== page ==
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  1. Standard membervivify
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    16 Sep '20 16:041 edit
    https://www.theguardian.com/world/2020/sep/13/belarus-100000-join-rally-against-lukashenko-on-eve-of-putin-showdown

    100 thousand people protested against the Belarusian president, Lukashenko, who has a 26 year history of dictatorial behavior. This includes using deadly force to quell protesters. In the most recent election, a few of his political opponents have been jailed, and one his opponents has fled the country fearing she will also be imprisoned.

    The backlash has gotten so bad, Lukashenko enlisted the help of Putin (a dictator himself), who Lukashenko and Belarus have resisted for years, due to Putin wanting to merge Belarus into Russia.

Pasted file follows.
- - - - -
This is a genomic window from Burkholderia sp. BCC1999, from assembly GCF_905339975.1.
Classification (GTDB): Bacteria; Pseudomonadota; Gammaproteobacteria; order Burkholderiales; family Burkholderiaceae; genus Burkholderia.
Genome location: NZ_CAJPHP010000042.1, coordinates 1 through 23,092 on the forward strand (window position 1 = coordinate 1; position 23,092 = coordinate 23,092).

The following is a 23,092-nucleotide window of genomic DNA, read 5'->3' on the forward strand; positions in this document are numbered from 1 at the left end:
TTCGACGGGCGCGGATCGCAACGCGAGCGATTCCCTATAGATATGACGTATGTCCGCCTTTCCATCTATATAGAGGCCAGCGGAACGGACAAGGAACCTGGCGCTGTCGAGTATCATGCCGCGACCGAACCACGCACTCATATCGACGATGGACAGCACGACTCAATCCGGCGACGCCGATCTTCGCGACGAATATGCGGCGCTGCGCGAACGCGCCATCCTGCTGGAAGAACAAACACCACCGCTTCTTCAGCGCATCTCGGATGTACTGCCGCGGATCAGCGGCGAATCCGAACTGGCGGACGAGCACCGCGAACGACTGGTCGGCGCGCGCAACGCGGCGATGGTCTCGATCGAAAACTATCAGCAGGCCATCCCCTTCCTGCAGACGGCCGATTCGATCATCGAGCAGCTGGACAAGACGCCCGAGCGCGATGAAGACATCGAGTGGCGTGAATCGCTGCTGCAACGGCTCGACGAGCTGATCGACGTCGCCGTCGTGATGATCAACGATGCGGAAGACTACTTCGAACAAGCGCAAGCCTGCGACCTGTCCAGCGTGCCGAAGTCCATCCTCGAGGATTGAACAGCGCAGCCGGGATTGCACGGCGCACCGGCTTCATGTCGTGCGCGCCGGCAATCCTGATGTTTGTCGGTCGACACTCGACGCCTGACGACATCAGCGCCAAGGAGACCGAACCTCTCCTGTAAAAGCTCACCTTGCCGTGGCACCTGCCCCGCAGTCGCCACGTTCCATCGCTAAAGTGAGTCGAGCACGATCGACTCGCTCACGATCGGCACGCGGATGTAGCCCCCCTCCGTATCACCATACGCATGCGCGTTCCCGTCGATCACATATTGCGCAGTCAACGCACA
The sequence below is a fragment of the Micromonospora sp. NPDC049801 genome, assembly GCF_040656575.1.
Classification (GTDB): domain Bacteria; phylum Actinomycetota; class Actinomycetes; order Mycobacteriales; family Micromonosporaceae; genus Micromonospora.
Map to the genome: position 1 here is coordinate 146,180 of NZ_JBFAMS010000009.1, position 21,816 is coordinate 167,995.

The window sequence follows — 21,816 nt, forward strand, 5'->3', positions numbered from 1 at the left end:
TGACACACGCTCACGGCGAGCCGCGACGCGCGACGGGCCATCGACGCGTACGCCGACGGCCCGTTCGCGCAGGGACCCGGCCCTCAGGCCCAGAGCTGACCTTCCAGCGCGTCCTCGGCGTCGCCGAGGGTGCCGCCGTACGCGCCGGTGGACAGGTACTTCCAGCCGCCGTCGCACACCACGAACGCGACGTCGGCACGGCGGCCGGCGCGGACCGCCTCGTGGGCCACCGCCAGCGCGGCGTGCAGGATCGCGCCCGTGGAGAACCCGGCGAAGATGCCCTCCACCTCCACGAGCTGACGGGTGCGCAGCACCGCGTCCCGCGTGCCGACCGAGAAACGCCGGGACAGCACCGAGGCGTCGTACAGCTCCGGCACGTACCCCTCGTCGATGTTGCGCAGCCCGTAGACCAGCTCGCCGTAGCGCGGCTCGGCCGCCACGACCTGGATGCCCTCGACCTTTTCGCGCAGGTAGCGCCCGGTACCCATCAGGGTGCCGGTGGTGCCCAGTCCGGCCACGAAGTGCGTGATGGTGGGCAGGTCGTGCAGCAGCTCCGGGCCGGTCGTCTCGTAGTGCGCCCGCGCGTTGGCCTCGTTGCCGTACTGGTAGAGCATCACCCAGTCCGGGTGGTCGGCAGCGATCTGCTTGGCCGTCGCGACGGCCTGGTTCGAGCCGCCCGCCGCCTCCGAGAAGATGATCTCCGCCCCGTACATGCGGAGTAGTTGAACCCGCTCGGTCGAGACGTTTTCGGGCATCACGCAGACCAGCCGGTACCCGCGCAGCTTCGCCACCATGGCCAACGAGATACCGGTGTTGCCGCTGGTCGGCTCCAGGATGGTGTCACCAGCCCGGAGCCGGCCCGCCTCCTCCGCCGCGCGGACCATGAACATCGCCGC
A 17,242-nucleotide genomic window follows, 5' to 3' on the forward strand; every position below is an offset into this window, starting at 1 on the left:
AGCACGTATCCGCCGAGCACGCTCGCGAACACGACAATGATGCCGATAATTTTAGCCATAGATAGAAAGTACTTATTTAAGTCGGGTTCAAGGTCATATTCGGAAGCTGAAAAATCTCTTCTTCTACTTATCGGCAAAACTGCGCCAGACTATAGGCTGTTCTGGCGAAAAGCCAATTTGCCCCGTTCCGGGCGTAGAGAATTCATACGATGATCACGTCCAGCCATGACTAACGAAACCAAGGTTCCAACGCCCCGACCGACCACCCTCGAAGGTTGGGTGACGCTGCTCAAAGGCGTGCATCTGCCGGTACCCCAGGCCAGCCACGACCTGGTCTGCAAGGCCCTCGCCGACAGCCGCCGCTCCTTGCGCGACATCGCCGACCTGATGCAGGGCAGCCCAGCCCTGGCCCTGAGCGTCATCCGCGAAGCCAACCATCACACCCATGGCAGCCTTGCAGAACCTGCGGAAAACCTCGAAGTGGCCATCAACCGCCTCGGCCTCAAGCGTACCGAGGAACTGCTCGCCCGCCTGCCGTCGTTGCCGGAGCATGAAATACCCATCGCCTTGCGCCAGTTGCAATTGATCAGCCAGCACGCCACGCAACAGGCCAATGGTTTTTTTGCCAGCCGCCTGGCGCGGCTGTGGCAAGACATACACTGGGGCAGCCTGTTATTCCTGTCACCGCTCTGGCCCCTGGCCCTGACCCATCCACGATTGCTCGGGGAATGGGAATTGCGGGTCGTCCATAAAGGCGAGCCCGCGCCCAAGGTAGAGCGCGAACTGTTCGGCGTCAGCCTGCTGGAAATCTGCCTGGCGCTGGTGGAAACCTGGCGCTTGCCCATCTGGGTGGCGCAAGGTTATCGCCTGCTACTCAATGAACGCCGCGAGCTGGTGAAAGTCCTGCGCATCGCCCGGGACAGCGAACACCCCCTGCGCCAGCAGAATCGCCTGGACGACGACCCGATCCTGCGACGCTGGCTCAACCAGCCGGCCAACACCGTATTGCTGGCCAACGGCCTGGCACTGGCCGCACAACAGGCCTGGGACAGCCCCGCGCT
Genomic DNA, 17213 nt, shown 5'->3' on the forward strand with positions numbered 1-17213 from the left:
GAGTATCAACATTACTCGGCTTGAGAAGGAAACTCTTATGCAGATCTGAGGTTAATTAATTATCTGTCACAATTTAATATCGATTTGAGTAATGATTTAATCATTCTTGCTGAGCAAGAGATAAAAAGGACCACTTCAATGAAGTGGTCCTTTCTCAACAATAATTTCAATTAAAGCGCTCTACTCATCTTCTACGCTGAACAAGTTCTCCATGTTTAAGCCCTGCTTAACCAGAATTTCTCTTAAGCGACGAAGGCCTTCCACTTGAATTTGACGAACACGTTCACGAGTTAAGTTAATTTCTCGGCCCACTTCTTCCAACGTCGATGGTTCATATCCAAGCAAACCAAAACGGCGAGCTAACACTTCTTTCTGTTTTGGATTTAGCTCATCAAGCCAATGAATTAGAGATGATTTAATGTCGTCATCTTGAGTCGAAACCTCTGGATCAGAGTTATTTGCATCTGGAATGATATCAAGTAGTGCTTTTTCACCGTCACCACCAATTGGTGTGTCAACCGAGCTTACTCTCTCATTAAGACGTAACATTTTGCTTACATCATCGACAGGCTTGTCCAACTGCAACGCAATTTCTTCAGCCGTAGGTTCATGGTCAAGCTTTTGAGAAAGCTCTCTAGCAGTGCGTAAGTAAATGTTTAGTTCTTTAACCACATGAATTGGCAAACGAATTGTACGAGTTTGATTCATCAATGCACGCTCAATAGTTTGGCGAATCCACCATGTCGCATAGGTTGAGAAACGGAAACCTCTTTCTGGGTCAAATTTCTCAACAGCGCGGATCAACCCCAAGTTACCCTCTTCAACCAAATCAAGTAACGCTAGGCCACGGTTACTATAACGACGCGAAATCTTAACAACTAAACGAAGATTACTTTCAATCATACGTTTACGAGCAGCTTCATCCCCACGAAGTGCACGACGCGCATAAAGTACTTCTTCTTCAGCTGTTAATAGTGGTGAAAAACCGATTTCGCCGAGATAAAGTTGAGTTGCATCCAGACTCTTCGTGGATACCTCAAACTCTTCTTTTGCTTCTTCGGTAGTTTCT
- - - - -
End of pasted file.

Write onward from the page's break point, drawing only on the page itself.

The obvious comparisons to the U.S. aside, you'd think the UN, NATO or the EU would have a system in place to dispose of dictators. Gaddafi was removed, but part of the reason (out of many) was due to terrorist actions abroad...yes, more importantly was also Libya's value to the west and their oil fields. But the point is the a dictator was removed through the efforts of NATO and the UN.

    So what should be done about dictators like Lukashenko? Sanctions alone won't work, especially with Russia having a seat on the UN Security Council; but what about in general? Should the UN have a system in place to dispose of dictators?